A friend popped up the question: "Is it necessary that an artist must be poor, so poor that he does not even know where his next meal is coming from, to create great art?"
It is, undoubtedly, a profound question.
Actually, hiding behind a lot of flesh and fat, it is a marxist quest, an issue of dielectics.
It basically says: Are matter (food/resources:thesis) and aesthetics (art: anti-thesis) compatible (systhesis)? Can they go hand in hand? Is their synthesis possible? Will the existence of one weaken the soul of the other?
A Marxist would say that creating great art in the capitalist system is not possible. He simply would not take it as a great art. But, under the socialist system, he would argue, creation of true art is easily possible. The artist no more faces the dilemma.
In the marxist utopia, the perfect human being will be able to creat great art as well as a great piece of furniture.
Marxism is gone for now. So this angle is obsolete for discussion.
The other aspect of the issue is art, and great art. Who makes the difference between the two? Who are the judges? Who appoints them?
The Nobel Committe? The Booker Prize Judges?
I know only two things: art and kitsch.
And I am my own judge when it comes to art.
Back to the polemic. Personally, I don't think one need to be poor in order to create art, great or ordinary. Writing and art have mostly been the preserve of the rich and the endowed. Like romance, writing is the privilege of the rich, and not the profession of the unemployed and the poor.
Poor people also take to writing. Most fail. It needs perseverance. It is hard work. And those who start poor and succeed, become rich. Then they shouldn't be able to write again. But writers, rich or poor, write. That is their business.
Many a great writer wrote for reasons other than art. Dostoevsky wrote in order to keep up with his gambling debts.
Then, Dostoevsky said: "Suffering is the origin of consciousness."
Artists know uncanny ways to make themselves suffer. Born rich or poor, they know how to invite suffering. And suffer they do, and in return, gain a consciousness, an insight and a clairvoyance that makes their art timeless.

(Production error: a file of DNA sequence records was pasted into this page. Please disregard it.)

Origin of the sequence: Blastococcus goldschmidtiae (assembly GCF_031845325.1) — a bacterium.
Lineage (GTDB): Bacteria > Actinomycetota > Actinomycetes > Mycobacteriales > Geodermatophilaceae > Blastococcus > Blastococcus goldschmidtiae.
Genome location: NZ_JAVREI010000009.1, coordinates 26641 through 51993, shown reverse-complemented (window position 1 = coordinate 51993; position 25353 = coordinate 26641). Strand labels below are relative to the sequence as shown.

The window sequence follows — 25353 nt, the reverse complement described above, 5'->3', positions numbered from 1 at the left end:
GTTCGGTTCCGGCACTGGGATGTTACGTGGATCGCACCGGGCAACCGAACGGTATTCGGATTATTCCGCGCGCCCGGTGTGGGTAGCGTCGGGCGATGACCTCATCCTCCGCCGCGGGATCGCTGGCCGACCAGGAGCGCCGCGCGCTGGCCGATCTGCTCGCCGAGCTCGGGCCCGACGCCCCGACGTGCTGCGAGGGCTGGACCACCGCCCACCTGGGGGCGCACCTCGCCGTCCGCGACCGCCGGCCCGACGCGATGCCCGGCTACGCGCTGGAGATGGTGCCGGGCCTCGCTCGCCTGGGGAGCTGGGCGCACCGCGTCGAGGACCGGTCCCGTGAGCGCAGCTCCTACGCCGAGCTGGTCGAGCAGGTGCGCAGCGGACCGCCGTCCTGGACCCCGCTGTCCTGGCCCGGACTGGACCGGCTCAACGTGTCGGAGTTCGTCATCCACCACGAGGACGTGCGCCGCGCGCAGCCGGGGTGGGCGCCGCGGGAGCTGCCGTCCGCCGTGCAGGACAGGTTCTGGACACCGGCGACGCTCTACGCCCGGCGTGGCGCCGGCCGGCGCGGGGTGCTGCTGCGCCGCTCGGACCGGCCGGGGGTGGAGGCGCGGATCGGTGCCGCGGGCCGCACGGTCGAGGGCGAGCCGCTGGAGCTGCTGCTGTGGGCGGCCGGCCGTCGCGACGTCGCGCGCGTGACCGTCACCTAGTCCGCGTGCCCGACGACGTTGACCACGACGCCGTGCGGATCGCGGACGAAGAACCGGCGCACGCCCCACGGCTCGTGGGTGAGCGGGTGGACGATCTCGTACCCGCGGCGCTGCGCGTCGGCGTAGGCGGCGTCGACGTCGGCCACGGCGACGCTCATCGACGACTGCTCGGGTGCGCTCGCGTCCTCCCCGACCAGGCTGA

Poverty is not a sine qua non for art's creation. Suffering is.
Many writers invite suffering in order to practice their craft. Naipaul resolved not to do anything other than writing as a vocation (With an Oxbridge degree, he would have got a plum job). He suffered for this decision. He never did a job except for writing radio scripts for BBC for some time. So he suffered on. But he did not give up. At times, he was penniless. Then he got book deals and a couple of years later, made his millions.
This debate reminds me of Kafka's story "The Hunger Artist." In a circus, a hunger artist practices a dying art--the art of the hunger artist. He goes without food for months. People see him in a cage and get excited. Then one day he dies. His cage is replaced with the cage of a tiger. Now the tiger excites the visitors. Life goes on.
Like Kafka's Hunger Artist, the true artist is dead today. What remains is marketing and hype. Today's artists are bred and managed like brands.
And like Naipaul said--today's technological society does not need writers. It is a poignant truth.
We are today's Hunger Artists in the world of digital tigers.